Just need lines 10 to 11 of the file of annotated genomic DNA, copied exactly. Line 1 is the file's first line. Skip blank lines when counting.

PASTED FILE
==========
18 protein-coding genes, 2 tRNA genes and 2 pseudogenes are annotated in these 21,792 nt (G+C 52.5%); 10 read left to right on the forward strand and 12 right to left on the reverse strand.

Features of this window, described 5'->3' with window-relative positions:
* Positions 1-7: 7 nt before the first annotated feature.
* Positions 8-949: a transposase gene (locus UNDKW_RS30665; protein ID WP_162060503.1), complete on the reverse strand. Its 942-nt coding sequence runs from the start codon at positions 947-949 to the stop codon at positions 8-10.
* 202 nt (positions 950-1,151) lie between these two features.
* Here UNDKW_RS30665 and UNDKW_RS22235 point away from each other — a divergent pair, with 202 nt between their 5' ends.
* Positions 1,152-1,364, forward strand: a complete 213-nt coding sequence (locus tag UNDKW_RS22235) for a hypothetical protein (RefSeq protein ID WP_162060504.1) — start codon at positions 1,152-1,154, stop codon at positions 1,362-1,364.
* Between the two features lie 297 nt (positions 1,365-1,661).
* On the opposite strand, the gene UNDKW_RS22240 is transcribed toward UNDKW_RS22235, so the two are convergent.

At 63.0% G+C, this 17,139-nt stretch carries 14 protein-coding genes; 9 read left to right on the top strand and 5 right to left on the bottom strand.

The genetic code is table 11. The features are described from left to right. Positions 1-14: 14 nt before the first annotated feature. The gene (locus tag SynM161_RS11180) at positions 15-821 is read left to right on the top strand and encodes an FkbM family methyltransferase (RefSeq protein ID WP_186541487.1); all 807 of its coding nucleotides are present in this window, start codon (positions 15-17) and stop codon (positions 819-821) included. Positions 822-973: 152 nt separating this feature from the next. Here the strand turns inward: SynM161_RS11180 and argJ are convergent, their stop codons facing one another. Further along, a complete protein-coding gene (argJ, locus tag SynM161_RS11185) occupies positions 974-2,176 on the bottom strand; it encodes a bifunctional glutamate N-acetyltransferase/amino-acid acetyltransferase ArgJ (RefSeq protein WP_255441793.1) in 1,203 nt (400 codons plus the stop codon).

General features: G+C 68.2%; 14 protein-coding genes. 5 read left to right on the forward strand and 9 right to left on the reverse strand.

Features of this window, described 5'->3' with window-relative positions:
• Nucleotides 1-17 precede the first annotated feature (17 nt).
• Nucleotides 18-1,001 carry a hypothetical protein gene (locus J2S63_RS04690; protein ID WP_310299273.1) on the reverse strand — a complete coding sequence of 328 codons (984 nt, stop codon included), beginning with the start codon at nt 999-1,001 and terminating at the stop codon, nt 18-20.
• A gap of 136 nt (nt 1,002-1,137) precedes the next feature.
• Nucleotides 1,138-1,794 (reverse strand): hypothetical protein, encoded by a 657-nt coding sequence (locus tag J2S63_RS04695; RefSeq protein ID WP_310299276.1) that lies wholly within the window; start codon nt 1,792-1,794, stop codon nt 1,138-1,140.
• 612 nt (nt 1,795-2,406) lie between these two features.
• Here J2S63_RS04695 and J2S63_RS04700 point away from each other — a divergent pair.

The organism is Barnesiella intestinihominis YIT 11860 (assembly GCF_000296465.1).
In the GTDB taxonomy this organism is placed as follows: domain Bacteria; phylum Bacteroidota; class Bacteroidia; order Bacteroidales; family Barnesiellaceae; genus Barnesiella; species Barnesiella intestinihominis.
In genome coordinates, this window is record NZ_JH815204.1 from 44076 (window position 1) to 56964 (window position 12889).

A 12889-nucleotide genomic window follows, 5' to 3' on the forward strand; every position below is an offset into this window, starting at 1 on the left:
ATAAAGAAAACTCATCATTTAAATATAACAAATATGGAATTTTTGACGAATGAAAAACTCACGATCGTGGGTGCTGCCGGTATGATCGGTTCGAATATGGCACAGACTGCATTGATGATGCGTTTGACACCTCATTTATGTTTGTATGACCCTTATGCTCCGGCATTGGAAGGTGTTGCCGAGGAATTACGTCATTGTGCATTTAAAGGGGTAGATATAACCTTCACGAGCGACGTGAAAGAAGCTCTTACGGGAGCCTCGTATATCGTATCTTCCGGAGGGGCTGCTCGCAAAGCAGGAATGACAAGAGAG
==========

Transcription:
At 63.0% G+C, this 17,139-nt stretch carries 14 protein-coding genes; 9 read left to right on the top strand and 5 right to left on the bottom strand.

The genetic code is table 11. The features are described from left to right. Positions 1-14: 14 nt before the first annotated feature. The gene (locus tag SynM161_RS11180) at positions 15-821 is read left to right on the top strand and encodes an FkbM family methyltransferase (RefSeq protein ID WP_186541487.1); all 807 of its coding nucleotides are present in this window, start codon (positions 15-17) and stop codon (positions 819-821) included. Positions 822-973: 152 nt separating this feature from the next. Here the strand turns inward: SynM161_RS11180 and argJ are convergent, their stop codons facing one another. Further along, a complete protein-coding gene (argJ, locus tag SynM161_RS11185) occupies positions 974-2,176 on the bottom strand; it encodes a bifunctional glutamate N-acetyltransferase/amino-acid acetyltransferase ArgJ (RefSeq protein WP_255441793.1) in 1,203 nt (400 codons plus the stop codon).